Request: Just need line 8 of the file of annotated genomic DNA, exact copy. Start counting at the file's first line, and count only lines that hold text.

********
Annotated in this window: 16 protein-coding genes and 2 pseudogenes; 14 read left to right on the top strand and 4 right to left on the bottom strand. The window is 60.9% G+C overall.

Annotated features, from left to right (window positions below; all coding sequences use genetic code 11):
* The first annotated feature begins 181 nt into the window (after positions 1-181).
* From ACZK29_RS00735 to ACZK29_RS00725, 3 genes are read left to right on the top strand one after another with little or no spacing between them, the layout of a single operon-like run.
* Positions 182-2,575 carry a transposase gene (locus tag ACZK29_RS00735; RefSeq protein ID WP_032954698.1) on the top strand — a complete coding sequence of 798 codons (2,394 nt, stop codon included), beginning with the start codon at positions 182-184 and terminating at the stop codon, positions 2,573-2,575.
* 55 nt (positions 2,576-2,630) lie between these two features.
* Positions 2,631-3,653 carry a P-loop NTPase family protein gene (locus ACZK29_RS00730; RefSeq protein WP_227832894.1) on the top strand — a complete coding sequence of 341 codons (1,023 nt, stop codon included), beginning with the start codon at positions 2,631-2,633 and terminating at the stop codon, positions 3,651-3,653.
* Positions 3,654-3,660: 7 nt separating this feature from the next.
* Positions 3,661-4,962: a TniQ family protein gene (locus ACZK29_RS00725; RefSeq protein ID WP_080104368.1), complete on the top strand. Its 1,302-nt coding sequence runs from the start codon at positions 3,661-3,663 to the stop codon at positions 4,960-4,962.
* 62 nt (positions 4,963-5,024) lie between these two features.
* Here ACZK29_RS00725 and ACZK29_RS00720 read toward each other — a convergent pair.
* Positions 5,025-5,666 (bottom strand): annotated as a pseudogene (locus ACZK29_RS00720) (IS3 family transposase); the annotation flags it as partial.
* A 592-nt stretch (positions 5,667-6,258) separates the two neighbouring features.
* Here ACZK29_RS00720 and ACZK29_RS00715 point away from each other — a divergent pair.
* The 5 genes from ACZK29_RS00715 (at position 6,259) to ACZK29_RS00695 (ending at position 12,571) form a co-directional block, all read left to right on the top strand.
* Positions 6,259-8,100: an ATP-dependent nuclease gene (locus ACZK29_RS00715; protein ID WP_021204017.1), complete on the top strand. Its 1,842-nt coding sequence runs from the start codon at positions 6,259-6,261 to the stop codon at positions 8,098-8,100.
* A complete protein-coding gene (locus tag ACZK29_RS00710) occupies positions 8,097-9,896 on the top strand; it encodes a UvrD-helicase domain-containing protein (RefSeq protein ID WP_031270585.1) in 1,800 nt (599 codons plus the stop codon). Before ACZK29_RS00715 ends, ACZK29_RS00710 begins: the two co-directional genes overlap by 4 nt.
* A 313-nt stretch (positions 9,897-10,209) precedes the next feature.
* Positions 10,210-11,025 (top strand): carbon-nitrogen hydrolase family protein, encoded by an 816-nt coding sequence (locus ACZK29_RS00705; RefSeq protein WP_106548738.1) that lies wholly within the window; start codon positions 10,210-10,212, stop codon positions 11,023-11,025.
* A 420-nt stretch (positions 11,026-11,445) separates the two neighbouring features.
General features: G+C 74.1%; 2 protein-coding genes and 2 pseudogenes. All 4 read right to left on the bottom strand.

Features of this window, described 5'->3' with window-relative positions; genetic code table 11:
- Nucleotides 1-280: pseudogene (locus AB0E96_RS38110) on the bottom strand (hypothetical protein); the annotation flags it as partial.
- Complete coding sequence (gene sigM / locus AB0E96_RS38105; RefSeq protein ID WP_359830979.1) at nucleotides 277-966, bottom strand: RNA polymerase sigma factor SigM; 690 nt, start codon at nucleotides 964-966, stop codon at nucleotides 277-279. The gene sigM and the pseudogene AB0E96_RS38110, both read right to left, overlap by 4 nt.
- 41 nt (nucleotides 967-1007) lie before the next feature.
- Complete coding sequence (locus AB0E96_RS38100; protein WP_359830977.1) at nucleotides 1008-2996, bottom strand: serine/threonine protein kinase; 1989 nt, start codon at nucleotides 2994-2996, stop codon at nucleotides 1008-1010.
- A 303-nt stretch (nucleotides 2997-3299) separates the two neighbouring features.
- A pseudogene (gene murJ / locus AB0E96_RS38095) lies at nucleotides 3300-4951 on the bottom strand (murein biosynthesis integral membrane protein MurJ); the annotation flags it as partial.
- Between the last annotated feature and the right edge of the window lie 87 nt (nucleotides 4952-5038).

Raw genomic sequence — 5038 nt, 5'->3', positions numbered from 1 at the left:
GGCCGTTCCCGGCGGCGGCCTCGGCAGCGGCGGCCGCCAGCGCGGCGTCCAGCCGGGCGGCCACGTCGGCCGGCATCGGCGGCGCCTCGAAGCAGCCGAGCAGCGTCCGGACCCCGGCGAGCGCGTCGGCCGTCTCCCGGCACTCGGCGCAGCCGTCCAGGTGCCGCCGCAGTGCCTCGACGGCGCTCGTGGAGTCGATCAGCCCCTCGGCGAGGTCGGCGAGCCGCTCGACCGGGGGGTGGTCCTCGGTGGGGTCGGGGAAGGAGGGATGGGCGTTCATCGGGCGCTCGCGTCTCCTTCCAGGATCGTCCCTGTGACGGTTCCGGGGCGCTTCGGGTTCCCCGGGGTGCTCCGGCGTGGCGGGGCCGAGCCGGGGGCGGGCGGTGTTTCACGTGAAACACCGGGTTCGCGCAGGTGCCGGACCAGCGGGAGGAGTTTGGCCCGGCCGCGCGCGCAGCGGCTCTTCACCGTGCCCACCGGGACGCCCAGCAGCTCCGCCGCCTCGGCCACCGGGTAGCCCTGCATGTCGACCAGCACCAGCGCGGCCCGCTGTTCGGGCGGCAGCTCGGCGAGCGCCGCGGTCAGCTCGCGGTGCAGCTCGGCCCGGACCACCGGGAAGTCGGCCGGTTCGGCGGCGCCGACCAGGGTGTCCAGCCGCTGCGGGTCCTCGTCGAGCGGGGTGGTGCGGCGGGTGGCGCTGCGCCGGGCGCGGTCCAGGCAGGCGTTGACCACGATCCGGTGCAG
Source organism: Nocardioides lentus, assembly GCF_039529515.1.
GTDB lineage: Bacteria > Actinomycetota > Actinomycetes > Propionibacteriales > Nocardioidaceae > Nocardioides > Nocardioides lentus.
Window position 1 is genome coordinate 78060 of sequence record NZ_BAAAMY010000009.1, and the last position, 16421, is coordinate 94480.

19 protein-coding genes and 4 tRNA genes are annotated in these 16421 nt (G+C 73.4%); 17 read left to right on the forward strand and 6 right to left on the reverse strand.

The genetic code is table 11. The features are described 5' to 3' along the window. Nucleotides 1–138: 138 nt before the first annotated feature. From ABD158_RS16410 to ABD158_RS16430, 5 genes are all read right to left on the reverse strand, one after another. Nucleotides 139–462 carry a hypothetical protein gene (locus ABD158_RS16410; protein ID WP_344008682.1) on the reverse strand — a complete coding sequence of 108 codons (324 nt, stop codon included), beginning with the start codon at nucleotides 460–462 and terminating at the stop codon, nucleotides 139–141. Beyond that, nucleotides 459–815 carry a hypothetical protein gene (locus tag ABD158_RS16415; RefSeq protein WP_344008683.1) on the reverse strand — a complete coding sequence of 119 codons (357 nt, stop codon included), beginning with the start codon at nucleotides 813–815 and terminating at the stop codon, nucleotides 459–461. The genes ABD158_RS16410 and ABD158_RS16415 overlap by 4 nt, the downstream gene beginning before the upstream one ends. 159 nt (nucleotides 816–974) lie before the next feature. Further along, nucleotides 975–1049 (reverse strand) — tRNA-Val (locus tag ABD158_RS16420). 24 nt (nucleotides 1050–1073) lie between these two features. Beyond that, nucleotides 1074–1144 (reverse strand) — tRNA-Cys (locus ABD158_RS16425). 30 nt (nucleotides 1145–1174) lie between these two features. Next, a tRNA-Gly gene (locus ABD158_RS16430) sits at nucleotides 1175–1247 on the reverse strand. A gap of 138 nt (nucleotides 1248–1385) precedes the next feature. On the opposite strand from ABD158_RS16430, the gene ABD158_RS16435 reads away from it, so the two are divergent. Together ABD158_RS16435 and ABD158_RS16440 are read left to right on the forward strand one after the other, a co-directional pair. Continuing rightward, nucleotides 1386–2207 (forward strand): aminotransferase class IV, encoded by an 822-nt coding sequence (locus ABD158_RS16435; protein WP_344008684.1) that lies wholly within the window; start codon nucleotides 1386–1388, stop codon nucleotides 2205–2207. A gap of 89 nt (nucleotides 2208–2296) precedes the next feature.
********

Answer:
* Positions 3,654-3,660: 7 nt separating this feature from the next.